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> Traps (CPU exceptions, such as traditional FPU exceptions like division by zero) usually involve kernel mode context switch.

Could you explain why? I thought that trapping was more like a 'slow branch': slow due to the flush the pipeline but why should the kernel be involved(1)?

1: except if you need to swap in a page, but that's just like any other memory reference.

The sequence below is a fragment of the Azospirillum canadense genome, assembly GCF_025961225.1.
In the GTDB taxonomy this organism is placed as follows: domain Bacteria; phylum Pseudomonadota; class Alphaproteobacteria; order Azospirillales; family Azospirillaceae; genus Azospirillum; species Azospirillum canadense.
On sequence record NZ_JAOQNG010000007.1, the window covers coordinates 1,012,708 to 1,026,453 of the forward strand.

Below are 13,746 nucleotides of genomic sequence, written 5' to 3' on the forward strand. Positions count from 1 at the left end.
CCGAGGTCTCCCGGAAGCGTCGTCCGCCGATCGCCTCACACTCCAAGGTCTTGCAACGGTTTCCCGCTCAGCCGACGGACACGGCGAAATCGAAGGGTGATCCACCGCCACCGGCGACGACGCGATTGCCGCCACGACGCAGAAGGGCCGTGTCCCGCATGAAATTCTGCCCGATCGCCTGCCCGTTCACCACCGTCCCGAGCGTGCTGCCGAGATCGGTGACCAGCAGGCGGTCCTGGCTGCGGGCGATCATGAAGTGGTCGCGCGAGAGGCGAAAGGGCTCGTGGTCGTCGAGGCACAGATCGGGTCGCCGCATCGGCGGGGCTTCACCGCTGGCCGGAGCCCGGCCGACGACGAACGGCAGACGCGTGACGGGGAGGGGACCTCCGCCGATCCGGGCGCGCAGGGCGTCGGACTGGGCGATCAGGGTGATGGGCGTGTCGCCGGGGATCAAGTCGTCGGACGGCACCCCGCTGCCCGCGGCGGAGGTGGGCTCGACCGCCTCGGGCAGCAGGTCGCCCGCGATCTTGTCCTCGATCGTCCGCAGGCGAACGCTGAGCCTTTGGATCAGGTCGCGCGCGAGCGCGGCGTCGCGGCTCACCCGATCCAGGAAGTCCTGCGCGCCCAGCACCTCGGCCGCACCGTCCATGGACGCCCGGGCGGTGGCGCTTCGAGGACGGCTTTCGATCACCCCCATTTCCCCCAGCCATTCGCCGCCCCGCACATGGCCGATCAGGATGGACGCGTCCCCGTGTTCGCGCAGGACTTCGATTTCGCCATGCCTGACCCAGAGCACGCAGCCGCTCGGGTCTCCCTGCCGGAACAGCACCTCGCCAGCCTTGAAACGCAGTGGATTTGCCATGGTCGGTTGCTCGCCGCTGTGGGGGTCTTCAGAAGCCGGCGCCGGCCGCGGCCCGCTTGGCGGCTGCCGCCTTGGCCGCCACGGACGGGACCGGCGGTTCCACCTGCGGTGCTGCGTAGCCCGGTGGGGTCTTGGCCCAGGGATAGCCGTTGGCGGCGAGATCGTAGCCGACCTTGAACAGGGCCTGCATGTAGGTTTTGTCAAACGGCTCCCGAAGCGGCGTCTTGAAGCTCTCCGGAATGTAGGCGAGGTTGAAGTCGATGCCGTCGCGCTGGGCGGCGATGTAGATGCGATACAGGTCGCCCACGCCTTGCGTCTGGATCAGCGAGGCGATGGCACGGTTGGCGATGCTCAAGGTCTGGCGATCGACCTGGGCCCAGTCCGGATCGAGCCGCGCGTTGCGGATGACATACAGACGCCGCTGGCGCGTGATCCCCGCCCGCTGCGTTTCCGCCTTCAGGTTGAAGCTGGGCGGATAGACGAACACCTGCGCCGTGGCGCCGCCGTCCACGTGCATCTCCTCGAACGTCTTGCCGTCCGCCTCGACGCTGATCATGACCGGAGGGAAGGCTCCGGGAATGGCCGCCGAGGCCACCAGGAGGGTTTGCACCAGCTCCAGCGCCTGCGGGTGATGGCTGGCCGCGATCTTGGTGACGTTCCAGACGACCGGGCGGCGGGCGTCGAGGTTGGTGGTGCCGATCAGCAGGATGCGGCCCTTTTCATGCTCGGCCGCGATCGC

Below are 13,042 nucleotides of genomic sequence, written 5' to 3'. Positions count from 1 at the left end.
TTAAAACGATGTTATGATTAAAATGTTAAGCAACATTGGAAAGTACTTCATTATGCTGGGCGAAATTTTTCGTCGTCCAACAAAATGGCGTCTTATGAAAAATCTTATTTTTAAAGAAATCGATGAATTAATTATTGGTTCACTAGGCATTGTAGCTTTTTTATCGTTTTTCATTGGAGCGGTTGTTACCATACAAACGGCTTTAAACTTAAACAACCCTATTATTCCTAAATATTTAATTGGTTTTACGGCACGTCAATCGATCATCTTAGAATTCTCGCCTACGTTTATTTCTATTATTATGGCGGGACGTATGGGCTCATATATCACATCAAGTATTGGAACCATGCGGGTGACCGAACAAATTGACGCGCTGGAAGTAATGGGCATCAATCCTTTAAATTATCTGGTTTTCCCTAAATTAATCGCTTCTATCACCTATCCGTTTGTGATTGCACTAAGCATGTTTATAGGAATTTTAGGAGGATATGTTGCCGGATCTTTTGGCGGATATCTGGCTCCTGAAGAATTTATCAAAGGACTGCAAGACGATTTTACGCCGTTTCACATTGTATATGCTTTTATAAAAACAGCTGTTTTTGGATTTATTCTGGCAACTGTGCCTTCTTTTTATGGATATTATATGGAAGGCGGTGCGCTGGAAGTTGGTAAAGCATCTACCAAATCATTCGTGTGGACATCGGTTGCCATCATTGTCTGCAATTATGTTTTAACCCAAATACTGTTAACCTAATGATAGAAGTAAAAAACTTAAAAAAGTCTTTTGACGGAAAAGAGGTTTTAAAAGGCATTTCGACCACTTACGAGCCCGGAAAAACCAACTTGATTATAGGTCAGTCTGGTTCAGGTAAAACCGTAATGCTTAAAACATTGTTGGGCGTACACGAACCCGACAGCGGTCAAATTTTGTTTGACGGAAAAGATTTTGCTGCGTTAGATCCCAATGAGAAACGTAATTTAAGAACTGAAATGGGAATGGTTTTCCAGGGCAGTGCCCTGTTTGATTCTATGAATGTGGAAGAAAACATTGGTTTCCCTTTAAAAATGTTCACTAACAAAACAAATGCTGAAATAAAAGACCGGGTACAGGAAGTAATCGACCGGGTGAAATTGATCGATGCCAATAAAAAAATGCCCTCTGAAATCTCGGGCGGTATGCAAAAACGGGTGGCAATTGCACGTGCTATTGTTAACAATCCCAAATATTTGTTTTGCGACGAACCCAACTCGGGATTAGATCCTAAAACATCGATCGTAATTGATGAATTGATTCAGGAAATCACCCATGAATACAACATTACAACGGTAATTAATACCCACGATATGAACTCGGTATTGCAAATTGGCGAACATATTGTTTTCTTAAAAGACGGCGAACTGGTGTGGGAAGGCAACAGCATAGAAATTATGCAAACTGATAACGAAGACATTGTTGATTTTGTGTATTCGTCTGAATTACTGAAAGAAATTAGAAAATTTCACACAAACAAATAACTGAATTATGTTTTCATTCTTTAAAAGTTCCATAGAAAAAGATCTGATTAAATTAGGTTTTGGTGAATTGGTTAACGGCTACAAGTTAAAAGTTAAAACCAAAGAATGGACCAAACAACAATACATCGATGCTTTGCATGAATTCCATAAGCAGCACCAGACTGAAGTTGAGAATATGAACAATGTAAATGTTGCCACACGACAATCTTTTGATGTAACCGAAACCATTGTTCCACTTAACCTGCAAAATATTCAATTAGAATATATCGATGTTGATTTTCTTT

When we're talking about x86, that's true in ring 0. Otherwise first thing CPU does is to enter privileged, ring 0 mode, save registers, jump through interrupt vector table and process the trap in kernel code. Trap handler will probably need to check usermode program counter and take a look at the instruction that caused the trap. No hard data, but I think we're talking about 1-5 microseconds.

Runtime/language exceptions have different mechanisms that don't require kernel context switches (but might involve slow steps like stack walk).

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